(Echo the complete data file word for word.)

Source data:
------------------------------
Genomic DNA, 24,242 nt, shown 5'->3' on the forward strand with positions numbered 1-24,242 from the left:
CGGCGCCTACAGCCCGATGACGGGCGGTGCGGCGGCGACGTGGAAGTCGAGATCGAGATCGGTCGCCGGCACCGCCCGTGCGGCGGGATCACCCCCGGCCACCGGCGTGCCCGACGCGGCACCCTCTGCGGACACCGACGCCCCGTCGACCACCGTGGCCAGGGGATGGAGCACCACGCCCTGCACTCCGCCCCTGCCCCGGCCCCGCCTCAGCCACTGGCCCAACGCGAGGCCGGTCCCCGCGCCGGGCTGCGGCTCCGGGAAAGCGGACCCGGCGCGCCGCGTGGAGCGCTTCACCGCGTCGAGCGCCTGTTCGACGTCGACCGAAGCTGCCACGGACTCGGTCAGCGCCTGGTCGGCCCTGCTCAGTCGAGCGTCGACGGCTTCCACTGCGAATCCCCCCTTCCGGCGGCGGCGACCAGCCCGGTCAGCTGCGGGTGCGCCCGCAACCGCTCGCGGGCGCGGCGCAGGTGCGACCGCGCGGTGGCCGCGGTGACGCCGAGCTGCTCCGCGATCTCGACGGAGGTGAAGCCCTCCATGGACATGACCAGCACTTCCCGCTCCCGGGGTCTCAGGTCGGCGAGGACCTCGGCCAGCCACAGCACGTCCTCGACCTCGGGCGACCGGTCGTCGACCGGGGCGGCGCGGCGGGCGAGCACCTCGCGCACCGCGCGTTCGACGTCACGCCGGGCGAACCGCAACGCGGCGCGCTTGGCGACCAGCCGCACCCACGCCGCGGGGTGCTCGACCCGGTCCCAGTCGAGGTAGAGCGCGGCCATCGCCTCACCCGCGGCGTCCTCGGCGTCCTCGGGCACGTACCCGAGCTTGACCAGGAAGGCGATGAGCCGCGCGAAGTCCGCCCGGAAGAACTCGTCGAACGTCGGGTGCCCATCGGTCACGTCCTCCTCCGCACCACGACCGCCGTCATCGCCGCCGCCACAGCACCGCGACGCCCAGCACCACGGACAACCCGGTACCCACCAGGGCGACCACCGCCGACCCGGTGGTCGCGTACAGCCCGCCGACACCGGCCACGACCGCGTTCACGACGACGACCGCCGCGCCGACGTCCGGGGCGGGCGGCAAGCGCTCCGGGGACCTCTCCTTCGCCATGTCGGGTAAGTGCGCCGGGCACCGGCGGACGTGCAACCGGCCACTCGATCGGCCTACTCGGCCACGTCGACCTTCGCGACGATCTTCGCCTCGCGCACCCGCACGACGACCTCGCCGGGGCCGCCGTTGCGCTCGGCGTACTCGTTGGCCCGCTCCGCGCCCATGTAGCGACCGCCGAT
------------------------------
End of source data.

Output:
Genomic DNA, 24,242 nt, shown 5'->3' on the forward strand with positions numbered 1-24,242 from the left:
CGGCGCCTACAGCCCGATGACGGGCGGTGCGGCGGCGACGTGGAAGTCGAGATCGAGATCGGTCGCCGGCACCGCCCGTGCGGCGGGATCACCCCCGGCCACCGGCGTGCCCGACGCGGCACCCTCTGCGGACACCGACGCCCCGTCGACCACCGTGGCCAGGGGATGGAGCACCACGCCCTGCACTCCGCCCCTGCCCCGGCCCCGCCTCAGCCACTGGCCCAACGCGAGGCCGGTCCCCGCGCCGGGCTGCGGCTCCGGGAAAGCGGACCCGGCGCGCCGCGTGGAGCGCTTCACCGCGTCGAGCGCCTGTTCGACGTCGACCGAAGCTGCCACGGACTCGGTCAGCGCCTGGTCGGCCCTGCTCAGTCGAGCGTCGACGGCTTCCACTGCGAATCCCCCCTTCCGGCGGCGGCGACCAGCCCGGTCAGCTGCGGGTGCGCCCGCAACCGCTCGCGGGCGCGGCGCAGGTGCGACCGCGCGGTGGCCGCGGTGACGCCGAGCTGCTCCGCGATCTCGACGGAGGTGAAGCCCTCCATGGACATGACCAGCACTTCCCGCTCCCGGGGTCTCAGGTCGGCGAGGACCTCGGCCAGCCACAGCACGTCCTCGACCTCGGGCGACCGGTCGTCGACCGGGGCGGCGCGGCGGGCGAGCACCTCGCGCACCGCGCGTTCGACGTCACGCCGGGCGAACCGCAACGCGGCGCGCTTGGCGACCAGCCGCACCCACGCCGCGGGGTGCTCGACCCGGTCCCAGTCGAGGTAGAGCGCGGCCATCGCCTCACCCGCGGCGTCCTCGGCGTCCTCGGGCACGTACCCGAGCTTGACCAGGAAGGCGATGAGCCGCGCGAAGTCCGCCCGGAAGAACTCGTCGAACGTCGGGTGCCCATCGGTCACGTCCTCCTCCGCACCACGACCGCCGTCATCGCCGCCGCCACAGCACCGCGACGCCCAGCACCACGGACAACCCGGTACCCACCAGGGCGACCACCGCCGACCCGGTGGTCGCGTACAGCCCGCCGACACCGGCCACGACCGCGTTCACGACGACGACCGCCGCGCCGACGTCCGGGGCGGGCGGCAAGCGCTCCGGGGACCTCTCCTTCGCCATGTCGGGTAAGTGCGCCGGGCACCGGCGGACGTGCAACCGGCCACTCGATCGGCCTACTCGGCCACGTCGACCTTCGCGACGATCTTCGCCTCGCGCACCCGCACGACGACCTCGCCGGGGCCGCCGTTGCGCTCGGCGTACTCGTTGGCCCGCTCCGCGCCCATGTAGCGACCGCCGAT